Jokerit, which came into the game 6-0-1 on its Finnish Elite League season, actually outshot the Ducks 33-24 in the game, including 27-16 in the second and third periods. But Jonas Hiller (who went the whole way) made a ton of big stops to keep things close, shutting out Jokerit for the first 38:56. (You could tell by the number of times Steve Carroll gave his patented "SHOOTS!!!" yell followed by a Hiller save.)
When Jokerit scored those two goals to send it to OT, and threatened to knock off the Ducks in extra time, I couldn't help but think of the Apollo Creed-Ivan Drago fight when Creed's trainer yells, "What are you guys doing? This is supposed to be an exhibition! You understand? An EXHIBITION!!"
More than the Ducks getting the W, this game was all about Selanne returning to his homeland, and you can see part of the pregame ceremony for him on that video linked above. There's something about that shot of him in the tunnel peeking up at the scoreboard that is kind of cool. Also, this photo to the right is fairly spectacular.
We've got more photos from the game here.
Selanne didn't score a goal in the game -- assuring that the roof of Hartwall Areena didn't literally fly off -- but he did assist on Perry's second goal. "It was a special night," Selanne said. "I really enjoyed being in the game. It was tough for us, but it was a nice experience."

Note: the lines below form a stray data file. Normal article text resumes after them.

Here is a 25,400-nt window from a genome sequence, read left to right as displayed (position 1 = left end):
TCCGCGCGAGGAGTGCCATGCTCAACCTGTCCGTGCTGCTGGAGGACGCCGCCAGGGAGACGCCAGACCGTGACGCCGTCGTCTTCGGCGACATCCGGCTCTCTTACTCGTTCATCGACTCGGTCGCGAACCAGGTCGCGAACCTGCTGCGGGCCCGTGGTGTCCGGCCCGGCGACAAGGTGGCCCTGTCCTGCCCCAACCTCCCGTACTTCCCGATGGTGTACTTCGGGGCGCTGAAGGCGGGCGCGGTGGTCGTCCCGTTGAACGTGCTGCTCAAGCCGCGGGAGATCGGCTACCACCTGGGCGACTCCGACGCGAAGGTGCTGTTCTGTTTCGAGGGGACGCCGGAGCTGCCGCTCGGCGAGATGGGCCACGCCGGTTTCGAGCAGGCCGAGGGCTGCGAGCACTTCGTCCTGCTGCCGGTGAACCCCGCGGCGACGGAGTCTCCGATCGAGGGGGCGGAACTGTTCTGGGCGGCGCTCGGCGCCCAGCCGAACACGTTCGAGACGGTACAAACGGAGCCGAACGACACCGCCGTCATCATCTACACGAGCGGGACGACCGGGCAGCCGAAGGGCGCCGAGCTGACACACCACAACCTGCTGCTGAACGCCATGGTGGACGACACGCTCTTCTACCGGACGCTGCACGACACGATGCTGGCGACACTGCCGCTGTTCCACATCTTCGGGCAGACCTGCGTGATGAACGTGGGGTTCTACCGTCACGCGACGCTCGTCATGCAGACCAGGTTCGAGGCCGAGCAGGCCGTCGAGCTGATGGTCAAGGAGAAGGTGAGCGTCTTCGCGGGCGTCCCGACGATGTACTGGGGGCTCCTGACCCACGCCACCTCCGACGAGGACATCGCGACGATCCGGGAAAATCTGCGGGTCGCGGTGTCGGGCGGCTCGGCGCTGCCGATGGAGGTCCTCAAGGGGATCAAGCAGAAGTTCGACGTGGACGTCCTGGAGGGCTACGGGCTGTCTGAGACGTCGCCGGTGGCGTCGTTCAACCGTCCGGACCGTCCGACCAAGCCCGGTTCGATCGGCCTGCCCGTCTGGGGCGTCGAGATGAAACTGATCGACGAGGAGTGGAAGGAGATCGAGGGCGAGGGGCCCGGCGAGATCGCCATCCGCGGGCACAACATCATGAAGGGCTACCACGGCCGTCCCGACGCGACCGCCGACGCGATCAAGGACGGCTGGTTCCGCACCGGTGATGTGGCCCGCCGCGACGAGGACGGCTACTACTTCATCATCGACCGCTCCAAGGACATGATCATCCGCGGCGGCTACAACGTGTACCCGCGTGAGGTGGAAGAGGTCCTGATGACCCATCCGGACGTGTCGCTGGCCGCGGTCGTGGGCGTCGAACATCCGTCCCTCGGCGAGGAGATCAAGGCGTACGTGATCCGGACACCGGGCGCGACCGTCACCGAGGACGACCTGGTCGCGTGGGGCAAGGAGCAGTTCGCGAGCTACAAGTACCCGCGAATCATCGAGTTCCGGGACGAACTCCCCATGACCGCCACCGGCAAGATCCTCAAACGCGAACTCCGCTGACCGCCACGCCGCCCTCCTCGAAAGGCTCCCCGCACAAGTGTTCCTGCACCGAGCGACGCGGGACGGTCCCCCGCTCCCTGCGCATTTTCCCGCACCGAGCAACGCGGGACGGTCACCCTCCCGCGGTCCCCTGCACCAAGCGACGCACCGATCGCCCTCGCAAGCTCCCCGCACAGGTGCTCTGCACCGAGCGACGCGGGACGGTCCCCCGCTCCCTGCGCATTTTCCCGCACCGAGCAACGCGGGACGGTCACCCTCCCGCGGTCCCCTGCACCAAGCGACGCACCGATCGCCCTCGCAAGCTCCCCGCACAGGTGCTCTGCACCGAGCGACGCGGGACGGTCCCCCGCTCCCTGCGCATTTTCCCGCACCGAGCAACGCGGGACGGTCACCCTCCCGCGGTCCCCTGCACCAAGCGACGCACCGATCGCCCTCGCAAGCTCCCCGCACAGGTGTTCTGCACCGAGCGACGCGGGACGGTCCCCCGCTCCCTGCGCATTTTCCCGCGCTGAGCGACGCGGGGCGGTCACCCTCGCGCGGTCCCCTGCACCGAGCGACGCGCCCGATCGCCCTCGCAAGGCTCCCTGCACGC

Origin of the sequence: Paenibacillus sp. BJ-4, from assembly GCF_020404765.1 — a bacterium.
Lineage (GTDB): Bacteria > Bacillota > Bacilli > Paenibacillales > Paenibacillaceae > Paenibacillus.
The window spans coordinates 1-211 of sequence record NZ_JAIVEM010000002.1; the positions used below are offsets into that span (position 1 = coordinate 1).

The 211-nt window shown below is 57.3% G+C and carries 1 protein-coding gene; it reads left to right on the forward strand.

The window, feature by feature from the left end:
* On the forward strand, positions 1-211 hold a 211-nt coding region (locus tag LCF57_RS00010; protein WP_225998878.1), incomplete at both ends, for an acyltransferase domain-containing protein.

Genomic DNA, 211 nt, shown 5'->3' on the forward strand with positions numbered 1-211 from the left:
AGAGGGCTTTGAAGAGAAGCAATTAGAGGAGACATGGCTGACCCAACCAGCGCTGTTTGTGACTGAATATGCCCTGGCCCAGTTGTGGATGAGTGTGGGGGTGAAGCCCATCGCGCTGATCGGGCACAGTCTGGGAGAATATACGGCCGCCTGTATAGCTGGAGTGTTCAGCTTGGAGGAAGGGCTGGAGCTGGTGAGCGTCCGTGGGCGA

(Still feels weird to hear it referred to as "night" when we were listening to the game starting at 9 a.m. Pacific.)
This was from Corey Masisak's game story on NHL.com:
The 13,349 in attendance got loud when injured defenseman Toni Lydman was announced after Anaheim’s non-Finnish players came on the ice, then it was a roar for national team captain Saku Koivu. Just before Selanne’s name was announced there were some old highlights of him playing for Jokerit on the scoreboard, and the fans began to stand up.